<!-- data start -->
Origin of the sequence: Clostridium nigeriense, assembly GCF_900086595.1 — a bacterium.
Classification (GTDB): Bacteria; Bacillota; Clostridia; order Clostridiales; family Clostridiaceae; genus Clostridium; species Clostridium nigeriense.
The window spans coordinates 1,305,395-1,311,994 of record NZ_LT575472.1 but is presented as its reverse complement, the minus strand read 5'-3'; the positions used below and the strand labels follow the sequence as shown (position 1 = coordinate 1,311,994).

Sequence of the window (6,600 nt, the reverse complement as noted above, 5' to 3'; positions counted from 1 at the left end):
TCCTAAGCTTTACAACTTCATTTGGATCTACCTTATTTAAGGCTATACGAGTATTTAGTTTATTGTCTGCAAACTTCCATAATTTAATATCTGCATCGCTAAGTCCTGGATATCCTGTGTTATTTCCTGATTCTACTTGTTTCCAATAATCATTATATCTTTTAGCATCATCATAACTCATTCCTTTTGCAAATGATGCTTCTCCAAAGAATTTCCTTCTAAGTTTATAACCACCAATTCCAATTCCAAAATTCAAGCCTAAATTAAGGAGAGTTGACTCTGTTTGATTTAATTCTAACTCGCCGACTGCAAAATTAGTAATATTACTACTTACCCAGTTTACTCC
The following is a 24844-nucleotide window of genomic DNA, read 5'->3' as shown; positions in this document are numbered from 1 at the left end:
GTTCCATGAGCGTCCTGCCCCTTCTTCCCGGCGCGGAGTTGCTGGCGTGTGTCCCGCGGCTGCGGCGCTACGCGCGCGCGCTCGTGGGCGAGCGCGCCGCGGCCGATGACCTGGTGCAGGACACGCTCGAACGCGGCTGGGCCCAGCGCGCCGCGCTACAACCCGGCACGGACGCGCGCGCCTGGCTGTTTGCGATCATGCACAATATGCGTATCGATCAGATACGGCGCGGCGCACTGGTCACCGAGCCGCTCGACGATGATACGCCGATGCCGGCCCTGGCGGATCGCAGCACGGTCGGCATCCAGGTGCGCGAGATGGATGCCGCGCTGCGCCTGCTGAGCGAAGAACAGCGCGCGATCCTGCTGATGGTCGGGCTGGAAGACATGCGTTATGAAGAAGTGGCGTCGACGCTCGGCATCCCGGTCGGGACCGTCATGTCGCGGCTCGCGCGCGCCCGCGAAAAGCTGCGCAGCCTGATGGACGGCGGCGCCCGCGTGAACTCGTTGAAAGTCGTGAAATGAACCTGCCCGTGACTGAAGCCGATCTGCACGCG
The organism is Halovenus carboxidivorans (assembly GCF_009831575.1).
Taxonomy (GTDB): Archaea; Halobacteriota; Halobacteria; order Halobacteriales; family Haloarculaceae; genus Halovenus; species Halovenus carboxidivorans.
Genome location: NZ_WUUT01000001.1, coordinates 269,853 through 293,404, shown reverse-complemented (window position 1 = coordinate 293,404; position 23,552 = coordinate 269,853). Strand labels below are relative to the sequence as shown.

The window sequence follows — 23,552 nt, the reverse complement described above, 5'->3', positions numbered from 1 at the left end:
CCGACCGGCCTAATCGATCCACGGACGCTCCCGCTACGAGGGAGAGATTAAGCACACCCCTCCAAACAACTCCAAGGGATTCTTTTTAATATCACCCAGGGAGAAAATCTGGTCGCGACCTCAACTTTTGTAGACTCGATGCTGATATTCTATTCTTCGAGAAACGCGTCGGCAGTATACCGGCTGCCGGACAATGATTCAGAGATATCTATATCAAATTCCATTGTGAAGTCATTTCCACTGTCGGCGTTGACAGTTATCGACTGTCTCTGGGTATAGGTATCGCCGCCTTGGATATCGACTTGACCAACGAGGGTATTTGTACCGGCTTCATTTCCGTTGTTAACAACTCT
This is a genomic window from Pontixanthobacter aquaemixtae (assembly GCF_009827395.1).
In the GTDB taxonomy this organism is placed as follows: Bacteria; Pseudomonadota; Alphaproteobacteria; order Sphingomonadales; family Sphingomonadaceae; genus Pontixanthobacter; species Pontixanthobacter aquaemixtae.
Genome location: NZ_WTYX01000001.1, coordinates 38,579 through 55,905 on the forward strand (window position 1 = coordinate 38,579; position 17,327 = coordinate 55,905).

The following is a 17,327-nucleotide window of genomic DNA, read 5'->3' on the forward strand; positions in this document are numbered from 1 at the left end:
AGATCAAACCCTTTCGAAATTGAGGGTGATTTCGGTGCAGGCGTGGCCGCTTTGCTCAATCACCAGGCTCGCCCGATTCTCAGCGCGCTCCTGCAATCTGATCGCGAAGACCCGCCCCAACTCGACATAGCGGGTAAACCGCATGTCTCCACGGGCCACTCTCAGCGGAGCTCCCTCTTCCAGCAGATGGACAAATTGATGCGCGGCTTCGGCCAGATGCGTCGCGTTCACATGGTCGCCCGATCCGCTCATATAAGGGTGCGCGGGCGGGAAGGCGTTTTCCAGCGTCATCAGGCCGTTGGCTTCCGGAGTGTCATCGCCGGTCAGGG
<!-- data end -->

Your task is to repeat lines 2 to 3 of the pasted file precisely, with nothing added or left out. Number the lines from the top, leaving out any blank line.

Classification (GTDB): Bacteria; Bacillota; Clostridia; order Clostridiales; family Clostridiaceae; genus Clostridium; species Clostridium nigeriense.
The window spans coordinates 1,305,395-1,311,994 of record NZ_LT575472.1 but is presented as its reverse complement, the minus strand read 5'-3'; the positions used below and the strand labels follow the sequence as shown (position 1 = coordinate 1,311,994).